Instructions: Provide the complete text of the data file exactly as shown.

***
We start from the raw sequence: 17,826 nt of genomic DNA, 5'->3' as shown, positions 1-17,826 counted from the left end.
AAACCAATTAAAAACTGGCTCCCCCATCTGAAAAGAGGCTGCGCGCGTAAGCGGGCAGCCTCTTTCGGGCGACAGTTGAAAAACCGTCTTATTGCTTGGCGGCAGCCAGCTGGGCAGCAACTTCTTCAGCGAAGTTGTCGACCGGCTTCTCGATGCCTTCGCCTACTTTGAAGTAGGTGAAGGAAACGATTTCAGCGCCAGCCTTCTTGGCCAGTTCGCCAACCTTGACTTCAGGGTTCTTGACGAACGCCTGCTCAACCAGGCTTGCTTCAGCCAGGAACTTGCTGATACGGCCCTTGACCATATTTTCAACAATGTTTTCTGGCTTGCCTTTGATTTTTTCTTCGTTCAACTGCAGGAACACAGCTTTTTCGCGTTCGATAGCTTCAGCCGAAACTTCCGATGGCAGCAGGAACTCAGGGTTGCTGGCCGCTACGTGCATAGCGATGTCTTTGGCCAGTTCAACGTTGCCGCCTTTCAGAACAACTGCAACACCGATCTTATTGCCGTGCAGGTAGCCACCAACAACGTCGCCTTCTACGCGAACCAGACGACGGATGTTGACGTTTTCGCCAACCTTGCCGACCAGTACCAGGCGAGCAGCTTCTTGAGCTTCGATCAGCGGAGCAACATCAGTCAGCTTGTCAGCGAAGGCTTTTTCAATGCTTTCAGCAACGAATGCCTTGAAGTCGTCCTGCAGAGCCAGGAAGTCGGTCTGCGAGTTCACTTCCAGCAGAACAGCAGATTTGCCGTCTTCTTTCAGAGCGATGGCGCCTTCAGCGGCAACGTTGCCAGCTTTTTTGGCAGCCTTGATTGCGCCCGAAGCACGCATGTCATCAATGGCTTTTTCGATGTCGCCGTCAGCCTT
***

We start from the raw sequence: 17,826 nt of genomic DNA, 5'->3' as shown, positions 1-17,826 counted from the left end.
AAACCAATTAAAAACTGGCTCCCCCATCTGAAAAGAGGCTGCGCGCGTAAGCGGGCAGCCTCTTTCGGGCGACAGTTGAAAAACCGTCTTATTGCTTGGCGGCAGCCAGCTGGGCAGCAACTTCTTCAGCGAAGTTGTCGACCGGCTTCTCGATGCCTTCGCCTACTTTGAAGTAGGTGAAGGAAACGATTTCAGCGCCAGCCTTCTTGGCCAGTTCGCCAACCTTGACTTCAGGGTTCTTGACGAACGCCTGCTCAACCAGGCTTGCTTCAGCCAGGAACTTGCTGATACGGCCCTTGACCATATTTTCAACAATGTTTTCTGGCTTGCCTTTGATTTTTTCTTCGTTCAACTGCAGGAACACAGCTTTTTCGCGTTCGATAGCTTCAGCCGAAACTTCCGATGGCAGCAGGAACTCAGGGTTGCTGGCCGCTACGTGCATAGCGATGTCTTTGGCCAGTTCAACGTTGCCGCCTTTCAGAACAACTGCAACACCGATCTTATTGCCGTGCAGGTAGCCACCAACAACGTCGCCTTCTACGCGAACCAGACGACGGATGTTGACGTTTTCGCCAACCTTGCCGACCAGTACCAGGCGAGCAGCTTCTTGAGCTTCGATCAGCGGAGCAACATCAGTCAGCTTGTCAGCGAAGGCTTTTTCAATGCTTTCAGCAACGAATGCCTTGAAGTCGTCCTGCAGAGCCAGGAAGTCGGTCTGCGAGTTCACTTCCAGCAGAACAGCAGATTTGCCGTCTTCTTTCAGAGCGATGGCGCCTTCAGCGGCAACGTTGCCAGCTTTTTTGGCAGCCTTGATTGCGCCCGAAGCACGCATGTCATCAATGGCTTTTTCGATGTCGCCGTCAGCCTT